Is This the Year to Write Your First Novel?

Is there a book burning within you that wants to burst out? Is this the year you should write your first novel? Deciding to forge ahead and write your story can feel like a big decision, and considering it may stir some surprising emotions.

We wanted to share Leslie’s story, below, for anyone who desperately wants to write a novel, but who hasn’t quite committed yet. She published this post in 2014, when she worried she didn’t have the skills or knowledge necessary to write a novel. If this is where you’re at, read on (and read to the end for her 2017 update).

Is This the Year to Write Your First Novel?


First-Time Novelist

I am writing a novel for the first time. I have several friends who are indie authors with multiple novels under their belts. I’m a newbie, though I’ve been writing for a long time.

I didn’t intend to write a novel this year. I had been focusing on working on Writership, writing my blog, and doing my personal writing practice. I was a confirmed nonfiction writer.

This conviction came from a time when I wanted to write fiction, but didn’t know how. I read voraciously, wrote professionally, and did a lot of writing practice, but didn’t know what the steps were between an idea and a finished novel. Over ten years ago, I took creative writing classes through the local university extension. The MFA graduate instructors were nice and supportive, but the classes weren’t that helpful to me. They consisted of reading exquisitely written short stories and the encouragement to go forth and “do what they did.” I couldn’t, and I took that as a sign that I didn’t have the fiction gene. I went back to writing nonfiction.

I love Writership because it represents the intersection of three areas I love dearly: writing, community, and passing along what I’ve learned. But although we serve fiction writers, I never imagined I’d be writing a novel myself this year. When we first started Writership and offered free writing workshops, we used many fiction prompts. One character kept showing up in my writes: a cross between my best friend when I was in fifth grade and the character in a series of books I’d been reading. With few exceptions, even when I started writing about something else, she showed up and did adventurous things that I had never done, like sneaking out of the house at night to explore her hometown.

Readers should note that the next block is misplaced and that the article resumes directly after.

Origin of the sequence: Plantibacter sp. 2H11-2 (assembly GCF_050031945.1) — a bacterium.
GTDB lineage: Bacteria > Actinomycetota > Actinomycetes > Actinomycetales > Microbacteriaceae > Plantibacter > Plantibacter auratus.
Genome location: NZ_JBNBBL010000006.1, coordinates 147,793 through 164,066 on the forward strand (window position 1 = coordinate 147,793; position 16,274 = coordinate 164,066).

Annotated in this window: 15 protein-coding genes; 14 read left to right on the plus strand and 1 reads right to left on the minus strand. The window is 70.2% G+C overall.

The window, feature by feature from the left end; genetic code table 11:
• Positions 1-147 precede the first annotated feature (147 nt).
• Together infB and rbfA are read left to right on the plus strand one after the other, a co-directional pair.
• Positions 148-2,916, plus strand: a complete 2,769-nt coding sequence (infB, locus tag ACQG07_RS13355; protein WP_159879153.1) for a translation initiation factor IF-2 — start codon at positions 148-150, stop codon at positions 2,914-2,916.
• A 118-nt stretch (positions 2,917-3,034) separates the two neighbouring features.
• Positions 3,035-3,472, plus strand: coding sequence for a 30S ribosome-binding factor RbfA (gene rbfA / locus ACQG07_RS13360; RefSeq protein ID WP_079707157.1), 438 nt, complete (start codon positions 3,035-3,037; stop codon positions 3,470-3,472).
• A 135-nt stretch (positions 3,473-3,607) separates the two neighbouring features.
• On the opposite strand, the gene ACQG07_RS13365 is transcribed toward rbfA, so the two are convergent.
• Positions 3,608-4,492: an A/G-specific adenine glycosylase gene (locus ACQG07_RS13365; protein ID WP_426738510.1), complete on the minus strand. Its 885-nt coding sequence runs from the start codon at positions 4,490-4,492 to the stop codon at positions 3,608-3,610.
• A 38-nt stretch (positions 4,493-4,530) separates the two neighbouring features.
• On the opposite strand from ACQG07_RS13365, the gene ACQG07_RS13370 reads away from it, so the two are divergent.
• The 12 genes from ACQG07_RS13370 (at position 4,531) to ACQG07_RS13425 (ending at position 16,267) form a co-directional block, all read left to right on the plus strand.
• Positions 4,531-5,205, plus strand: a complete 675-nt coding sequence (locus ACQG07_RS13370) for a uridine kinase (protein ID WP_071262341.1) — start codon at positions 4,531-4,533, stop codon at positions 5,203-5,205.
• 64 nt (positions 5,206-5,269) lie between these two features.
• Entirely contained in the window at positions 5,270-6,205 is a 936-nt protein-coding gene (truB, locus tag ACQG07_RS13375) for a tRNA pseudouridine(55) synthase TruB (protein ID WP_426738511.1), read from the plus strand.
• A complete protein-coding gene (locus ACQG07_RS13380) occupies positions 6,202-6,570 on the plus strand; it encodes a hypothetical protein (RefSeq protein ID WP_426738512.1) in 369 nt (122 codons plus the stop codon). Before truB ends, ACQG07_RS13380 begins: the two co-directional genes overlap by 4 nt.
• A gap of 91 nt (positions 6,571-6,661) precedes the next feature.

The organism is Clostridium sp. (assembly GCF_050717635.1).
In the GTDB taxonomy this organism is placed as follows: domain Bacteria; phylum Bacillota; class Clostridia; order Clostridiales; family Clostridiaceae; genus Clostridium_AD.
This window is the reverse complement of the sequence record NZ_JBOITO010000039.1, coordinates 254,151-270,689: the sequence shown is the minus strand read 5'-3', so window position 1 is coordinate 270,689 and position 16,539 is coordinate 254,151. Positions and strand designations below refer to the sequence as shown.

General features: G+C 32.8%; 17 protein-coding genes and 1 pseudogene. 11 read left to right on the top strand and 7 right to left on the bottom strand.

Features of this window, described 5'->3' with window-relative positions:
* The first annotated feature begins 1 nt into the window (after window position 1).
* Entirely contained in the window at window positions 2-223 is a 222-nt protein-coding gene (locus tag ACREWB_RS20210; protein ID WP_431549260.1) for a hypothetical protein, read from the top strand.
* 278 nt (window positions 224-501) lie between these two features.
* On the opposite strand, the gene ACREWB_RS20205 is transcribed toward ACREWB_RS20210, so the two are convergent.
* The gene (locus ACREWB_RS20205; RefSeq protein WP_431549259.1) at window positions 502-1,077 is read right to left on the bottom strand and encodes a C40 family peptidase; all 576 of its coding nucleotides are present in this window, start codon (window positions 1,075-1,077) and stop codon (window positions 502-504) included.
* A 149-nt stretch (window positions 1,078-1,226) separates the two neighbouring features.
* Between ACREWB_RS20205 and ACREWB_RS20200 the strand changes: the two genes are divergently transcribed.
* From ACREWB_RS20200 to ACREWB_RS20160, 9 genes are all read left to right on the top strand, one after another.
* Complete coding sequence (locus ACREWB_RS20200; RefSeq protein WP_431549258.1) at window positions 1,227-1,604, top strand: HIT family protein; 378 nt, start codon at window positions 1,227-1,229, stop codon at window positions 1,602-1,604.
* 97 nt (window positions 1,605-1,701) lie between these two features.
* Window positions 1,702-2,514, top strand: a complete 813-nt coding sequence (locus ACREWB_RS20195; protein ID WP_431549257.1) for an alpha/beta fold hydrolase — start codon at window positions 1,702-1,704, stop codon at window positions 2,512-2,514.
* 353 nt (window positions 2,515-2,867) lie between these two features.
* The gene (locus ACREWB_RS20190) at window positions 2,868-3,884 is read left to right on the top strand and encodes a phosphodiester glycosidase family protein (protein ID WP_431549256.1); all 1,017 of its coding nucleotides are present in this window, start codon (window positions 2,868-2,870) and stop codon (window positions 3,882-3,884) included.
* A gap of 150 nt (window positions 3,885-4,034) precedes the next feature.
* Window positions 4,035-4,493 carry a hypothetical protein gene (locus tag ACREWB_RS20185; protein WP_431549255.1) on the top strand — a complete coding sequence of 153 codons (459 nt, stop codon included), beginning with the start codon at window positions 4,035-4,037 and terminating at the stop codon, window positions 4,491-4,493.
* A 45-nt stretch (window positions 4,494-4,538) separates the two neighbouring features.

It was just after this that I started to play with the possibility of writing about my character. Then I was lying in bed one night, and I thought of a setting, and as my character moved about in the setting, I suddenly had a premise. I set up a twenty-four hour retreat for Mother’s Day to create an outline for my novel, and then I sort of floundered. I didn’t have a lot of time to devote to it. I became worried that I wouldn’t be able to do this, or maybe it wouldn’t be this year. When I sat down to write, I heard a loud voice in my head: You’re just kidding yourself. You cannot do this. I found tasks other than working on my novel; there's always plenty to do. I hoped I would get back to it, but hope doesn’t write the words.

Then I read this piece by Kelsye Nelson, and made a commitment to myself to get up and write every day in June for two hours before my children wake up no matter what the voice was saying. I am pleased to report that I'm making good progress. There are parts that are hard, but I am finding that it's all figure-out-able, as Marie Forleo says, because there are so many generous writers willing to share their knowledge, expertise, and experience. I'm sure there will be many more bumps along this road, but I am firmly committed to this goal of writing my first novel.

I share this story in case there are readers who, like me ten years ago, desperately want to write a novel, but haven’t yet acquired the necessary skills and knowledge. There is plenty of support available. The best strategy for me has been to think about the kind of help I need and keep looking for it until I find it. It is out there (some of it is here), and it is figure-out-able.

We invite you to share the journey of your first novel in the comments below, whether you are a seasoned author or haven’t yet written the first word. Where are you at in your journey, and what have you learned?


2017 Update:

Since writing this post, I’ve continued to work on my fiction. It isn’t always smooth sailing, but it’s a voyage I’m enjoying.  I often struggle with balancing my personal writing with work, but am inspired by the amazing authors whose fiction I edit. My story has morphed from that first character and setting to something quite different, and every turn it takes teaches me something new about myself. I have two rough drafts, not a finished novel yet, but the journey itself is a joy.

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Cast Your Net with Writership, 25 Exercises to Inspire Your Fiction  by Leslie Watts.


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